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Dred Scott was a slave who'd been taken from Missouri, a slave state, to Illinois, a free one. Yet he remained in bondage. In 1846 Scott sued for freedom from enslavement for himself and his wife Harriet, arguing that his two years of residing in a free state should make him a citizen under the doctrine of "once free, always free." The case was fought in various courts from 1846 to 1857, with victories and setbacks along the way. After the Scotts' patron could no longer pay their legal fees, St. Louis attorney Roswell Field took the case pro bono and continued the fight to win the Scotts' freedom. It was an unpopular cause in Missouri, but the Scotts' eventual defeat helped further stiffen the spine of the abolitionist cause. Roswell Field's home is now the Field House Museum, which opens its new exhibition, Foundations of Freedom, in honor of Black History Month. The exhibit tells the story of the Scotts' long legal struggle, other freedom suits and the national conversation about the legality of slavery in the nineteenth century. Foundations of Freedom opens Saturday, February 2, at the Field House Museum (634 South Broadway; www.eugenefieldhouse.org). It remains on display through January 31, 2020, and the museum is open Wednesday through Sunday. Admission is $5 to $10. 314-421-4689

The Shape Of Abstraction: Selections from the Ollie Collection

Tuesdays-Sundays. Continues through March 22


The Thelma and Bert Ollie Memorial Collection of abstract art officially went on display Tuesday, September 17, at the Saint Louis Art Museum (1 Fine Arts Drive; www.slam.org). The collection was gifted to the museum in 2017 by New Jersey-based art collector Ronald Maurice Ollie and his wife, Monique McRipley Ollie, in honor of Ronald's parents. The elder Ollies often visited the Saint Louis Art Museum with their children, instilling a lifelong passion for art. Ronald and Monique Ollie together collected art for many years, particularly work by contemporary black artists. Among the treasures in the exhibit, The Shape Of Abstraction: Selections from the Ollie Collection, are important works such as Robert Blackburn's lithograph Faux Pas, Mary Lovelace O'Neal's City Lights and Frank Bowling's Fishes, Wishes and Star Apple Blue, which demonstrates Bowling's innovative painting technique. In all, 40 works are displayed in the show, which draws its title from a poem by Quincy Troupe. The St. Louis native was inspired by the artworks in the Ollie Collection and wrote "The Shape of Abstraction; for Ron Ollie" in response. Troupe's poem is included in the exhibit catalog. 314-721-0072

Carlos Zamora: cART

Through Dec. 22


Art is something to be appreciated, and St. Louis-based illustrator/graphic designer Carlos Zamora's cART exhibition at Laumeier Sculpture Park is one of those examples. Zamora transformed three golf carts into kinetic sculptures by installing his oversized paper boat sculptures on top and wrapping the bodies with printed vinyl slogans. A fourth large paper boat sculpture will be placed in a creek on the Laumeier grounds. The Cuban native drew inspiration for the project from his heritage, specifically the song "Baraquio de papel" — "Little Paper Boat" — as well as Cuban car culture, nursery rhymes and politics.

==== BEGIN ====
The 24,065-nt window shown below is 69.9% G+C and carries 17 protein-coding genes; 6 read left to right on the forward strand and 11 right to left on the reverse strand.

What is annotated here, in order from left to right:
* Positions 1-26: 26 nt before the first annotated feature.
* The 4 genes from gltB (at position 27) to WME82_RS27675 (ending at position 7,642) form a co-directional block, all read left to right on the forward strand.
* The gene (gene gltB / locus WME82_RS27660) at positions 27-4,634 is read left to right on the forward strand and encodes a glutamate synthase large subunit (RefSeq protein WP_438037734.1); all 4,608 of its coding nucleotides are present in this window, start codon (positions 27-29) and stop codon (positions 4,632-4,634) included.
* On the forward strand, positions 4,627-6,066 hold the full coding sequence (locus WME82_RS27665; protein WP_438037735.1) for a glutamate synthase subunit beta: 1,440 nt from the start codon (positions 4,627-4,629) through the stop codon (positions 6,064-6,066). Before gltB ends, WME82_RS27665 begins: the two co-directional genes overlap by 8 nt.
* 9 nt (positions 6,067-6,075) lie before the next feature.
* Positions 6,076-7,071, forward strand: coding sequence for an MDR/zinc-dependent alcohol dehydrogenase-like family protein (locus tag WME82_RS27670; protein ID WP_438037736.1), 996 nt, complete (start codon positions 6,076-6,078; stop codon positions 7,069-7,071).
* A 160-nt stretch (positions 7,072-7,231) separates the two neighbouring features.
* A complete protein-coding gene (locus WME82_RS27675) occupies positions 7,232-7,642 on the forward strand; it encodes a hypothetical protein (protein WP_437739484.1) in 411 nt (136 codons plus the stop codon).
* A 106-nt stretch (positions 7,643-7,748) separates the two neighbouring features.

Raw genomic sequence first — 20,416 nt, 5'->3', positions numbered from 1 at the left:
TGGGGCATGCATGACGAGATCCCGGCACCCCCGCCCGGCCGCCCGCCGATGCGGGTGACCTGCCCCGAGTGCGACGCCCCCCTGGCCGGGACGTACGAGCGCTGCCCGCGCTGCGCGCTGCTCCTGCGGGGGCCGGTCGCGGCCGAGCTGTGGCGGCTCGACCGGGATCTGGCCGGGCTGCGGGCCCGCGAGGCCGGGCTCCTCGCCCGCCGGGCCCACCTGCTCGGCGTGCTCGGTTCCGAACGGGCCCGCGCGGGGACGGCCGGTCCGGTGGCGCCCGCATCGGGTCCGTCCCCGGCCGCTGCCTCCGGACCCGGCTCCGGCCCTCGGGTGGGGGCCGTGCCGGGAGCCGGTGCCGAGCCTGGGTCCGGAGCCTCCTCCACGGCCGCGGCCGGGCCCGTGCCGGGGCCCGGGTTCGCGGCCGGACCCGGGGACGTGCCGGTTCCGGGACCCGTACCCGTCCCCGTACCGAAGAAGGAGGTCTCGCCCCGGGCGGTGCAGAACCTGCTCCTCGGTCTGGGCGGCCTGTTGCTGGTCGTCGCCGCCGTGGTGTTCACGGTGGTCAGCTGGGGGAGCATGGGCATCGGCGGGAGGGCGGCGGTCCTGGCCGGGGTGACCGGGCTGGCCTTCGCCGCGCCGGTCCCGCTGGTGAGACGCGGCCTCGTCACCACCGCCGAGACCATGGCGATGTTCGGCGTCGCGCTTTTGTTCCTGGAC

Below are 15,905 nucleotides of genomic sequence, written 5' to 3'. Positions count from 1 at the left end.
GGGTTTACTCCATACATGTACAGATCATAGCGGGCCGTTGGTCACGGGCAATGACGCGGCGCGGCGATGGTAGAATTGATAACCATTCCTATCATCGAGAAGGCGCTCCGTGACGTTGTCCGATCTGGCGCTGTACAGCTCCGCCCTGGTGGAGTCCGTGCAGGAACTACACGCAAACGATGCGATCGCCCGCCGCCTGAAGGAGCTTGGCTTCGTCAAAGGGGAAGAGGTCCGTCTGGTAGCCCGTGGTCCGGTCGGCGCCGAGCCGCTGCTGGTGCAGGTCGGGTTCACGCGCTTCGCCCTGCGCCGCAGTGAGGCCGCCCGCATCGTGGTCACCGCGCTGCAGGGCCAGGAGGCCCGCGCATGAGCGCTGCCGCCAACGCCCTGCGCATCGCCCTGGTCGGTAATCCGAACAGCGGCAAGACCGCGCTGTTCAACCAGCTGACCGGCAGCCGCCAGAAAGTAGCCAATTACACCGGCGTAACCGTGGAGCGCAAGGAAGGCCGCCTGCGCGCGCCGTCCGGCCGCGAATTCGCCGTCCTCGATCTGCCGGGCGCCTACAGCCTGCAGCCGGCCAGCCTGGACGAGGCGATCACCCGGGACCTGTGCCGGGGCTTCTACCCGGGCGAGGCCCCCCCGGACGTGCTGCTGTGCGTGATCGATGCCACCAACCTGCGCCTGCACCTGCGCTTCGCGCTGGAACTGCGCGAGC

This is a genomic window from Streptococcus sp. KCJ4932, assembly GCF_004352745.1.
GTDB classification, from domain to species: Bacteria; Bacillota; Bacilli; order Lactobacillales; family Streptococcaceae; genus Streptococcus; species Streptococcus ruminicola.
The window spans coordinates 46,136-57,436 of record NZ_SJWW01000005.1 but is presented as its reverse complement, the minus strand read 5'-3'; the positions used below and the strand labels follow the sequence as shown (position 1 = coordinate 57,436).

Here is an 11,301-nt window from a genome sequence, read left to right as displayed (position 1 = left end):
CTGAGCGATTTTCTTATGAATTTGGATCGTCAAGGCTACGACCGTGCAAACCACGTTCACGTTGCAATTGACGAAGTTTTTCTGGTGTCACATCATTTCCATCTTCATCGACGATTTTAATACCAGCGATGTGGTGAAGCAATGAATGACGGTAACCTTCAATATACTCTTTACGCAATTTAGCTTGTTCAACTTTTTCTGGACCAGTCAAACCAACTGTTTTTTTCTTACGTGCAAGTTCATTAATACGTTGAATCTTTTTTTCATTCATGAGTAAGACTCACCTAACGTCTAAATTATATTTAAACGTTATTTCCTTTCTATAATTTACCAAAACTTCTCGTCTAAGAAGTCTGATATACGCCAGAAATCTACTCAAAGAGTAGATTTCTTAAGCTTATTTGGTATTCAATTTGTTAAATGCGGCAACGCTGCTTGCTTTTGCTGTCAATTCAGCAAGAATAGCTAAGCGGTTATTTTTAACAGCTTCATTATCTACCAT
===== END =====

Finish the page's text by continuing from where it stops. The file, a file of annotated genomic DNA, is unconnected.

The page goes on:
Carlos Zamora: cART opens with a free reception from 6 to 8 p.m. Thursday, July 25, at Laumeier Sculpture Park (12580 Rott Road; www.laumeier.org). The following night a Havana Night celebration takes place in the park's Aronson Fine Arts Center from 6:30 to 9:30 p.m., with mojitos, snacks, "Casino" dance lessons and a screenprinted poster station. Tickets are $25, but admission to the park and Zamora's boat sculptures is free. The exhibition continues through December 22, and the park is open daily from 8 a.m. to 30 minutes past sunset.

314-615-5278

Pulitzer Prize Photographs and In Focus: St. Louis Post-Dispatch Photographs

Through Jan. 20, 2020
Missouri History Museum 5700 Lindell Blvd., St. Louis St. Louis - Forest Park

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Photographs are a key element of narrative storytelling, which is why it's so baffling that newspapers have deemed staff photographers an expendable luxury. You probably recognize many of the photographs that won Pulitzer Prizes, from Joe Rosenthal's shot Raising the Flag on Iwo Jima, to Alan Diaz's memorable photo of U.S. federal agents seizing Elian Gonzalez, to St. Louis Post-Dispatch photographer Robert Cohen's 2014 image of a protestor throwing a tear-gas canister back at police while protesting the killing of Michael Brown. These photographs shock us, inspire feelings of pride and anger, and inform us, just as great written journalism does. The Newseum in Washington created a traveling exhibit of some of the most beautiful images to win the Pulitzer, and it's a show that will make its St. Louis debut on Saturday, August 3, at the Missouri History Museum (5700 Lindell Boulevard; www.mohistory.org). A second exhibition organized by the Missouri History Museum collected 75 photos of everyday life in St. Louis from the Post-Dispatch archives. Pulitzer Prize Photographs and In Focus: St. Louis Post-Dispatch Photographs remain on display through January 20, and admission is free. Parents are cautioned that some of the photographs are intense and may be too much for younger children. 314-746-4599

Howard Barry: Inertia

Tuesdays-Saturdays. Continues through Dec. 9